Tuesday Jul 07, 2015

PV IPoIB in Kernel Zones in Solaris 11.3

The Paravirtualization of IP over Infiniband (IPoIB) in kernel zones is a 
new feature in S11.3 enhancing the network virtualization offering in Solaris.
This allows for existing IP applications in the guest to run over Infiniband 
fabrics. Features such as Kernel zone Live Migration and IPMP are supported 
with the Paravirtualized IPoIB datalinks making it an appealing option.

Moreover, the device management of these guest datalinks are similar to their 
Ethernet counterparts making it straightforward to configure and manage. Zonecfg 
is used in the host to configure the kernel zone's automatic network interface 
(anet) to select the link of the IB HCA port to paravirtualize and assign as the 
lower-link, the Partition Key (P_Key) wthin the IB fabric and the possible 
link mode to choose from which could either be IPoIB-CM or IPoIB-UD.

The PV IPoIB datalink is a front end guest driver emulating a IPoIB VNIC 
in the host created over a physical IB partition datalink per P_Key and port.

To create a PV IPoIB datalink in a kernel zone the configuration is fairly 
simple. Here is an example showing how to create a PV IPoIB datalink in a 
kernel zone.

1. Find the IB datalink in the host to paravirtualize. 

I am selecting net7 for this example.

# ibadm
HCA             TYPE      STATE     IOV    ZONE
hermon0         physical  online    off    global

# dladm show-ib
LINK      HCAGUID        PORTGUID       PORT STATE   GWNAME       GWPORT   PKEYS
net5      21280001A0D220 21280001A0D222 2    up      --           --       8001,FFFF
net7      21280001A0D220 21280001A0D221 1    up      --           --       8001,FFFF
                                                  
# dladm show-phys
LINK              MEDIA                STATE      SPEED  DUPLEX    DEVICE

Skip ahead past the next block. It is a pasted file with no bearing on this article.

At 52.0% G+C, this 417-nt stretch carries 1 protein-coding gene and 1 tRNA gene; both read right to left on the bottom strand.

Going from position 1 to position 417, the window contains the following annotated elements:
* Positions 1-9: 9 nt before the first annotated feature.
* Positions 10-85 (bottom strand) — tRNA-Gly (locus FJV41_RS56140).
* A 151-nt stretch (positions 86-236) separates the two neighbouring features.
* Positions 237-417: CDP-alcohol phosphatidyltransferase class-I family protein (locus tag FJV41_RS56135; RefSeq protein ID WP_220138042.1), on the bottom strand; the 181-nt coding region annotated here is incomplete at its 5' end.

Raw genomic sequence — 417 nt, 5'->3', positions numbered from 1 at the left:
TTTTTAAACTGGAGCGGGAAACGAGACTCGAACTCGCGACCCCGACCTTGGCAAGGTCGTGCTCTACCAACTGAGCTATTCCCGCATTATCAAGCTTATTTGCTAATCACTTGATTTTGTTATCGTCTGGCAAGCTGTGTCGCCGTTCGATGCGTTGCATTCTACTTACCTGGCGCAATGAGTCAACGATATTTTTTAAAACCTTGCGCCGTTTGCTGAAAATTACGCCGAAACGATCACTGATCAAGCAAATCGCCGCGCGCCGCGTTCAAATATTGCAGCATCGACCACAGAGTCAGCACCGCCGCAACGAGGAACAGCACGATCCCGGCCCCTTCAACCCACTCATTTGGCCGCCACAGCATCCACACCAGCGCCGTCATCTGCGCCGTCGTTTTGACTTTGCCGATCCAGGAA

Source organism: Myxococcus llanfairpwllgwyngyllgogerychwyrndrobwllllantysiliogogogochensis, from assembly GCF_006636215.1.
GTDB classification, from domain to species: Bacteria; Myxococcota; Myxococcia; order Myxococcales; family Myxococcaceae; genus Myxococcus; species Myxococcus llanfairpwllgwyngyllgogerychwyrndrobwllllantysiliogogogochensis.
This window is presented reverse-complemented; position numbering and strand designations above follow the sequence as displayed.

net0              Ethernet             up         1000   full      igb0
net2              Ethernet             unknown    0      unknown   igb2
net3              Ethernet             unknown    0      unknown   igb3
net1              Ethernet             unknown    0      unknown   igb1
net4              Ethernet             up         10     full      usbecm0
net5              Infiniband           up         32000  full      ibp1
net7              Infiniband           up         32000  full      ibp0

2. Create an IPoIB PV datalinks to a kernel zone.
To add an IPoIB PV interface to a kernel zone say tzone1 add an anet 
and specify a lower-link and pkey which are mandatory properties using 
zonecfg. If not specified IPoIB-CM is the default link mode.

# zonecfg -z tzone1
    zonecfg:kzone0> add anet
    zonecfg:kzone0:anet> set lower-link=net7
    zonecfg:kzone0:anet> set pkey=0xffff
    zonecfg:kzone0:anet> info
    anet 1:
        lower-link: net7
        ...
        pkey: 0xffff
        linkmode not specified
        evs not specified
        vport not specified
        iov: off
        lro: auto
        id: 1
    ...
    zonecfg:tzone1>exit
#

3. Additional IPoIB PV datalinks to the kernel zone.
Additional IPoIB PV interfaces to a kernel zone with a lower-link and pkey 
can be added as indicated above. These datalinks can be used exclusively 
to host native zones within the kernel zones.

4. The PV IPoIB datalinks appear within the kernel zone on boot.

root@tzone1:~# dladm 
LINK                CLASS     MTU    STATE    OVER
net1                phys      65520  up       --
net0                phys      65520  up       --